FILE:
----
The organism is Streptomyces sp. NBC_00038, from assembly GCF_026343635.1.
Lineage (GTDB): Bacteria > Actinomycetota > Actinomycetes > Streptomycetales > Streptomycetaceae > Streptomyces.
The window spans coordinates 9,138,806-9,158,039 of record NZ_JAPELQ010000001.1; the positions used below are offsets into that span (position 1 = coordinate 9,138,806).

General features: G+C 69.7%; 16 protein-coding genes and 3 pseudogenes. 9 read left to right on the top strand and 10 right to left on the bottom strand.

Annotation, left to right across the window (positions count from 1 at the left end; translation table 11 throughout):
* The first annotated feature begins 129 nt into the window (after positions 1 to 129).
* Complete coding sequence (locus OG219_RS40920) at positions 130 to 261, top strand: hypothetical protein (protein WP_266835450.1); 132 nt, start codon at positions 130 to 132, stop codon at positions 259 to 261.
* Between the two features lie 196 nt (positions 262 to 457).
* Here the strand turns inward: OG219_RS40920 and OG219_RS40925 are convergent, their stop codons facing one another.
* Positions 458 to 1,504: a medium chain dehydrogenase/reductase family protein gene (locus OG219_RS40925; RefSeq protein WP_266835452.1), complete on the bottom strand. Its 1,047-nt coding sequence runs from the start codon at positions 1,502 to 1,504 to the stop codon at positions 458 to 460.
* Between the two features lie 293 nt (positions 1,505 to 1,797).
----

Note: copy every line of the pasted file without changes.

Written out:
The organism is Streptomyces sp. NBC_00038, from assembly GCF_026343635.1.
Lineage (GTDB): Bacteria > Actinomycetota > Actinomycetes > Streptomycetales > Streptomycetaceae > Streptomyces.
The window spans coordinates 9,138,806-9,158,039 of record NZ_JAPELQ010000001.1; the positions used below are offsets into that span (position 1 = coordinate 9,138,806).

General features: G+C 69.7%; 16 protein-coding genes and 3 pseudogenes. 9 read left to right on the top strand and 10 right to left on the bottom strand.

Annotation, left to right across the window (positions count from 1 at the left end; translation table 11 throughout):
* The first annotated feature begins 129 nt into the window (after positions 1 to 129).
* Complete coding sequence (locus OG219_RS40920) at positions 130 to 261, top strand: hypothetical protein (protein WP_266835450.1); 132 nt, start codon at positions 130 to 132, stop codon at positions 259 to 261.
* Between the two features lie 196 nt (positions 262 to 457).
* Here the strand turns inward: OG219_RS40920 and OG219_RS40925 are convergent, their stop codons facing one another.
* Positions 458 to 1,504: a medium chain dehydrogenase/reductase family protein gene (locus OG219_RS40925; RefSeq protein WP_266835452.1), complete on the bottom strand. Its 1,047-nt coding sequence runs from the start codon at positions 1,502 to 1,504 to the stop codon at positions 458 to 460.
* Between the two features lie 293 nt (positions 1,505 to 1,797).